My goal is to make this content as accessible as possible. Some background knowledge on computers will be helpful, but I’ll try to cover everything. I’ll be watching comments and try and answer questions.

I will focus on using Microsoft Visual Studio Community Edition, since I expect most folks to be running Windows. If there is interest, I’m happy to share the Linux side of things. This isn’t really a scripted class, so some times we might run into issues and bugs together. That’s part of developing software!

Here is a rough plan of the first few topics:

  • Day 1: “Hello World” – Getting a project to build and basic functionality
  • Day 2: “Pointers” – What they are and why they aren’t so bad
  • Day 3: “C++ vs C” – Why it’s important to have some class
  • Day 4: “Networking” – How to send and receive data
  • Day 5: “Multi-Threading” – If 1 is good, 2 is better; right?

If you have topics or ideas for week 2, feel free to send them via the contact page. I have some ideas around using C/C++ on LEGO robots, maybe some GPU computing, other programming languages. Let me know what interests you!

I’ll be making a new post for each video. Video will be left on YouTube for you to watch later and reference and all code will be pushed to github.

If you are looking for some reference books, both of these are very good, even though they are older.

Check out the live stream as we go about making our game! Watch our video last night to see what we are doing!

Follow us on here, on Twitter @KK4LWR or on Youtube!

Makeathon 0.0 Team MakEARs

Posted: September 14, 2019 in Engineering, News
Tags: , , ,

20190913_230304370_iOSSo the Makeathon has started. A few of my friends from work are teaming up for this fundraiser for The Maker Effect Foundation. You can follow us live on this blog, or on my twitter @kk4lwr or at youtube.com/08milluz.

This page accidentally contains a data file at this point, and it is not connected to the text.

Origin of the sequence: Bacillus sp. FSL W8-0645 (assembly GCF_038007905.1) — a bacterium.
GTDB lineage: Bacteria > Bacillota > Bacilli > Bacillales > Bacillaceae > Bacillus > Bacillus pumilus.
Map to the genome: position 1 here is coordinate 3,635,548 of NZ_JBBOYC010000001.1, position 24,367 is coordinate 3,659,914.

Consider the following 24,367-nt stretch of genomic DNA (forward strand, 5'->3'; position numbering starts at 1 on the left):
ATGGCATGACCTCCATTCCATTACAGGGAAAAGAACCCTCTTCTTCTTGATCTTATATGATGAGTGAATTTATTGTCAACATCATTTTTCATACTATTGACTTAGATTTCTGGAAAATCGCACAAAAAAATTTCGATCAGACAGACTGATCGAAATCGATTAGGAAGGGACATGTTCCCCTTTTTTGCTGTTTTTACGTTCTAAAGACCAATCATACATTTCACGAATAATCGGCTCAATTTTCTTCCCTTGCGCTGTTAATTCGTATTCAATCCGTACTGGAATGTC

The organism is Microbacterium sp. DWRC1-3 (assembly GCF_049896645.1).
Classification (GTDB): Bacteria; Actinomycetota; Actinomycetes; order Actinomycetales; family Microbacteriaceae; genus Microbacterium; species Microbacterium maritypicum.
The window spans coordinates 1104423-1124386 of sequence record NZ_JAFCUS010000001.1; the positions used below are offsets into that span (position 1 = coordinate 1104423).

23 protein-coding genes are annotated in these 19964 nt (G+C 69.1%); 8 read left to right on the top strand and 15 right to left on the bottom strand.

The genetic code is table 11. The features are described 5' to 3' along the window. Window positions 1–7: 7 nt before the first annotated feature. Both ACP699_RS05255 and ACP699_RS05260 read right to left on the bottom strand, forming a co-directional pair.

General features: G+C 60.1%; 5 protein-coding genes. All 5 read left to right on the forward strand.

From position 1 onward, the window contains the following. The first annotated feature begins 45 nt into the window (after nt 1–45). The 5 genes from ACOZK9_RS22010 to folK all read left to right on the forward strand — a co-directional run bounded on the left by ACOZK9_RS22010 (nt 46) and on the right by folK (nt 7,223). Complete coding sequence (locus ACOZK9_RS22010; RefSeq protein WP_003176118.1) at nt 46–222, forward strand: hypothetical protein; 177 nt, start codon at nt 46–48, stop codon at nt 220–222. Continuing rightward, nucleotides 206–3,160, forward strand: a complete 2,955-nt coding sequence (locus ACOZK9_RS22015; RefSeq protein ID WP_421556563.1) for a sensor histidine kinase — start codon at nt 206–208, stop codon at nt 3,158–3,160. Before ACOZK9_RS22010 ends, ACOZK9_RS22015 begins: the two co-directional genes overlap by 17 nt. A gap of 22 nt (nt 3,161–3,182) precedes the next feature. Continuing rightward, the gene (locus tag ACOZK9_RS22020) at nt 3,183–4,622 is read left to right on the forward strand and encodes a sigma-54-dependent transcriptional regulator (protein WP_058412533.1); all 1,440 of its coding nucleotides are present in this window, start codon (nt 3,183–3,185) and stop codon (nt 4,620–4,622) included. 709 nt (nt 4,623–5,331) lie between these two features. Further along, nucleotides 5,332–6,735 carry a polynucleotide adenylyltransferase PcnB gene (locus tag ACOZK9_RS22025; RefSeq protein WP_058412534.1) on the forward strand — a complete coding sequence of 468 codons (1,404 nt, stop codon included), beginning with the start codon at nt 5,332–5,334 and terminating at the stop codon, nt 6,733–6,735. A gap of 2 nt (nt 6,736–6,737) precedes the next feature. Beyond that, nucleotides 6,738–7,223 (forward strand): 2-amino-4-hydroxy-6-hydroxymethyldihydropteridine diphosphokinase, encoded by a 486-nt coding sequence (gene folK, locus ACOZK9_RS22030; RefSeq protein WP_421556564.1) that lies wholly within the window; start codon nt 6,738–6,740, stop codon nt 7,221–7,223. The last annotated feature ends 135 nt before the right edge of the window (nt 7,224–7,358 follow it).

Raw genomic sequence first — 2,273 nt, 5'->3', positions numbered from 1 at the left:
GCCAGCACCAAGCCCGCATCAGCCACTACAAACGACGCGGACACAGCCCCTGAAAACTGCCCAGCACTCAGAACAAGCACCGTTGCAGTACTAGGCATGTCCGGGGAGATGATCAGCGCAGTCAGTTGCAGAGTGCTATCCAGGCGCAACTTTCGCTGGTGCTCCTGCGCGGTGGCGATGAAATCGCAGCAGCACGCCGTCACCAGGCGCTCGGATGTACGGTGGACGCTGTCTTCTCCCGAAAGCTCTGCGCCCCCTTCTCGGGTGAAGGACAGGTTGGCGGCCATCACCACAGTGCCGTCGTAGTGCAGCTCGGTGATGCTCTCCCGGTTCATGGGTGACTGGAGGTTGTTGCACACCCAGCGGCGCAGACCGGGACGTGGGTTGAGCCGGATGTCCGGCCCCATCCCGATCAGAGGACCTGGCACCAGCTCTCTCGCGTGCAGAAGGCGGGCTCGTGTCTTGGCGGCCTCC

Below is the intro video from our first day! Check it out!

New Test Equipment

Posted: February 7, 2018 in Engineering, News

20180207_030147180_iOS

I recently got a brand new oscilloscope and DC power supply for my home maker lab. These two tools enable me to analyze signals and power prototype circuits. These are also great instruments for any maker. Let me explain why after the break!

(more…)

DSC_0002

I love watching Battlebots. As an engineer I really enjoy seeing the design and strategy of each bot. I was delighted to find a box from VEX at my front door recently. Luckily I opened it right away (I thought it might be parts for a FIRST team) and found a Minotaur set. Minotaur is one of my favorite bots in the show. This bot from Brazil and is a joy to watch. Its spinning drum eats through other bots. Follow me past the break to see what I thought of this building set.

(more…)

20170523_001551097_iOS
This year I ventured up to Dayton Hamvention and had my sights set on getting a new radio. I was able to purchase a Connect Systems CS800D dual band FM/DMR radio. I naturally removed the cover to get a peak under the hood as seen in the photo above. Once I was done understanding the basic layout of the PCB (note the UHF PA mounted to the back of the case, top of the image, and VHF PA at the front of the case, bottom of the image). I found it interesting how they fit so much radio into such a tiny package.

After some bench testing, I decided it was time to figure out how to mount it in my car. With a remote control head, I can simply mount it with the same setup as my Yaesu 7900R control head (which has since been sold). One problem, the remote control head mounter supplied with the radio does not match the mounting plate I have in my car. To fix this, I need to create a new mounting plate (or at least an interface plate). I started up Autodesk Inventor. Follow me after the break for more details or check out the part on Thingiverse!

(more…)